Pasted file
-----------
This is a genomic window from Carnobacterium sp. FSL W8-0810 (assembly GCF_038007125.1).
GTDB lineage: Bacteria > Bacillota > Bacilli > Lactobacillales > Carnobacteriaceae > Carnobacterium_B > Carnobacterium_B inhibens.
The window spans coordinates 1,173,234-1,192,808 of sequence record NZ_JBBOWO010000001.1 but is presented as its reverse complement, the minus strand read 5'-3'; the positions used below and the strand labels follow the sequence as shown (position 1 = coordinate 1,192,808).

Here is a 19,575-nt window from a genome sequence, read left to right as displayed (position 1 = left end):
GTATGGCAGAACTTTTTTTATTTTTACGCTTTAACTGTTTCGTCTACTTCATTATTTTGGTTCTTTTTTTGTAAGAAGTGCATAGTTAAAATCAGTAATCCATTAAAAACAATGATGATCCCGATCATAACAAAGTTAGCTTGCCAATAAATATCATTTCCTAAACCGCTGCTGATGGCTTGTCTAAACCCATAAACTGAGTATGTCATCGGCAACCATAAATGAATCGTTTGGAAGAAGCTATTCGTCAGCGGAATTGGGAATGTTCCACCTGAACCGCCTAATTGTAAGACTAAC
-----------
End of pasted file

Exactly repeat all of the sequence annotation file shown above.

This is a genomic window from Carnobacterium sp. FSL W8-0810 (assembly GCF_038007125.1).
GTDB lineage: Bacteria > Bacillota > Bacilli > Lactobacillales > Carnobacteriaceae > Carnobacterium_B > Carnobacterium_B inhibens.
The window spans coordinates 1,173,234-1,192,808 of sequence record NZ_JBBOWO010000001.1 but is presented as its reverse complement, the minus strand read 5'-3'; the positions used below and the strand labels follow the sequence as shown (position 1 = coordinate 1,192,808).

Here is a 19,575-nt window from a genome sequence, read left to right as displayed (position 1 = left end):
GTATGGCAGAACTTTTTTTATTTTTACGCTTTAACTGTTTCGTCTACTTCATTATTTTGGTTCTTTTTTTGTAAGAAGTGCATAGTTAAAATCAGTAATCCATTAAAAACAATGATGATCCCGATCATAACAAAGTTAGCTTGCCAATAAATATCATTTCCTAAACCGCTGCTGATGGCTTGTCTAAACCCATAAACTGAGTATGTCATCGGCAACCATAAATGAATCGTTTGGAAGAAGCTATTCGTCAGCGGAATTGGGAATGTTCCACCTGAACCGCCTAATTGTAAGACTAAC